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HOME GROWN @ Bootleg: Serving DanceMakers in LA

Maritza Navarro. Photo courtesy of Home Grown @ Bootleg.

This March, three LA-based choreographers will present their work through Dance Resource Center’s HOME GROWN @ Bootleg series. DRC’s Home Grown program targets artists who are ready to self-produce their work but who may be overwhelmed by the technical challenges and lack of resources that stand in the way of producing high-level work. HOME GROWN aims to be a platform for overcoming those challenges.

Rebecca Bryant. Photo courtesy of HOME GROWN @ Bootleg.

Rebecca Bryant. Photo courtesy of HOME GROWN @ Bootleg.

“There are few platforms outside of the festival and showcase format through which artists can take a deeper dive in their own artistic process and show more than a five-minute piece, but less than a 90-minute body of work,” says Alex Mathews, associate director of DRC. “While festivals and showcases are a great stepping stone in the dance world, it’s difficult to know where to go next and guarantee an audience following.”

According to Mathews, HOME GROWN offers a collaborative presentation process where dance makers share the production process while attracting bigger, more diverse audiences that can potentially help artists broaden their presence within the LA dance community.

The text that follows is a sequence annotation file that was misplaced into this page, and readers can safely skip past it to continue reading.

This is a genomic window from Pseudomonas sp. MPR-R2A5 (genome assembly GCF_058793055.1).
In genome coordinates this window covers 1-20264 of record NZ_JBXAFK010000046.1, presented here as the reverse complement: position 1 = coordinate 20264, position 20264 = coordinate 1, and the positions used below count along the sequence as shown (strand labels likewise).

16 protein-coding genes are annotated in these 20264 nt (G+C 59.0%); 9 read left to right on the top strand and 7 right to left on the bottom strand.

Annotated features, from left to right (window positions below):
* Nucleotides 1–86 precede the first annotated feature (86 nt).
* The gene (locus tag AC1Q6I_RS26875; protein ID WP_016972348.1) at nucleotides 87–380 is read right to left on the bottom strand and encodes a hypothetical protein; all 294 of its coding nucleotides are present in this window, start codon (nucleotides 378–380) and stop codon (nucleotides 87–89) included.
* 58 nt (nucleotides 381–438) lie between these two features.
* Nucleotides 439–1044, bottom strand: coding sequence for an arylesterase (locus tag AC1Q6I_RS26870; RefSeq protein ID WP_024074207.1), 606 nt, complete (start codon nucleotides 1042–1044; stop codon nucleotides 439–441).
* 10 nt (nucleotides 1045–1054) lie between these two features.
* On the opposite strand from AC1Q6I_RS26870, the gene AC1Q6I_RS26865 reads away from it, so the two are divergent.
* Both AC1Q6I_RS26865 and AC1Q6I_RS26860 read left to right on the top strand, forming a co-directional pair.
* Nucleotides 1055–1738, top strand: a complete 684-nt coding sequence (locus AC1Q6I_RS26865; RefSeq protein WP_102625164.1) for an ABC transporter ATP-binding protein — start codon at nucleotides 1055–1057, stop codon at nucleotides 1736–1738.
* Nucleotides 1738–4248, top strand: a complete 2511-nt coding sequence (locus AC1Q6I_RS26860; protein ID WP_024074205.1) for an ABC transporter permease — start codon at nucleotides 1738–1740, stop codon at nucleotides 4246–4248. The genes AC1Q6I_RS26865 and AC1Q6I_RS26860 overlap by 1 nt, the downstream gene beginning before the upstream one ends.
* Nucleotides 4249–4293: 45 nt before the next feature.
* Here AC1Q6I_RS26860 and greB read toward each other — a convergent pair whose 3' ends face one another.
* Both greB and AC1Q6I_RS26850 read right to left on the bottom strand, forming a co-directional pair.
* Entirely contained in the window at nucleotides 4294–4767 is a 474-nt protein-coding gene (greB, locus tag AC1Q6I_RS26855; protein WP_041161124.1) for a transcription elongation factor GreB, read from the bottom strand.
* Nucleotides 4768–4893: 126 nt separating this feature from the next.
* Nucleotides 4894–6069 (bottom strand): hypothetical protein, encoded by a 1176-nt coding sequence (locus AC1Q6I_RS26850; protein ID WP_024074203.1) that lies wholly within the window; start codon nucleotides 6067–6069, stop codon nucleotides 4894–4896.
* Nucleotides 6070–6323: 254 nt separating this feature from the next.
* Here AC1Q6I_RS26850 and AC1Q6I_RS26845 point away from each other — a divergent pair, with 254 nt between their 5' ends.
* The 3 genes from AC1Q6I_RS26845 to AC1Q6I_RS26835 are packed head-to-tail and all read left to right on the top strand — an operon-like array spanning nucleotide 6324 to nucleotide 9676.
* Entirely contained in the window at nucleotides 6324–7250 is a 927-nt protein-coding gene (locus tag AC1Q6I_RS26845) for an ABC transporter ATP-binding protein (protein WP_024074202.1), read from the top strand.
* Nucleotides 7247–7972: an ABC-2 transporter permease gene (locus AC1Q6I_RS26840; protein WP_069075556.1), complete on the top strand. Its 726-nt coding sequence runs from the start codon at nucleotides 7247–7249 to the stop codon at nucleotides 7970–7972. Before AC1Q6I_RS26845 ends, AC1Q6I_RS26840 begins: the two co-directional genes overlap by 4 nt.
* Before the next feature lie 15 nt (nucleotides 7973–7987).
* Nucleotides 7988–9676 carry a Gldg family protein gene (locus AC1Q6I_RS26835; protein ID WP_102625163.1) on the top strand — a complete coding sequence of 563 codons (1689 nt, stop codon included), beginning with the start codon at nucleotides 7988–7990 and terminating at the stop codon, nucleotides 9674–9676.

HOME GROWN @ Bootleg, March 10-12, will feature works by Rebecca Bryant, Ami Mattison and Maritza Navarro, a diverse group of dance makers “who would not typically intersect or voluntarily choose to share the stage,” says Mathews.

“They are each representative of different experience levels and vary in aesthetics, ranging from more commercial dance influences to more academic and artistic influences,” she says. “It’s great to see how they are each open and eager to come together, try something different and support one another along the way.”

Rebecca Bryant, an independent dance maker with a visual art background, is a faculty member at California State University, Long Beach. She will present MANUFACTURED, an 18-minute dancework combining contemporary/post-modern dance with text and objects, which includes 50 small cardboard boxes. Bryant acknowledges the important role that DRC and the HOME GROWN program plays in communicating to the far reaches of the varied, often insular, communities in the LA dance scene.

Mattidance. Photo courtesy of HOME GROWN @ Bootleg.

Mattidance. Photo courtesy of HOME GROWN @ Bootleg.

Ami Mattison of Mattidance Company and Maritza Navarro both agree that one of the best benefits of participating in HOME GROWN is time.

Navarro says, “The challenge to create such an extended piece of work challenged me to look at my process differently. In the past, with commercial or commissioned work, I usually created the bulk of my movement alone, under a time constraint and set the work on dancers or actors in rehearsal with minimal adjustments and small room for improvisation and improvement on body types. Having a longer period of time to call my own, with work that is strictly mine, forced me to be a little more introspective about what my process is and what my movement means to me.”

Navarro will present Crossing Over, an expansion of what was originally a solo about faith, and Mattidance Company will show its new work, Deviate, “a series of vignettes that explore the line between normal and abnormal behavior, thought, emotion and perception.”

For more information and for tickets to HOME GROWN @ Bootleg, click here

By Katherine Moore of Dance Informa.

Photo (top): Maritza Navarro. Photo courtesy of HOME GROWN @ Bootleg.

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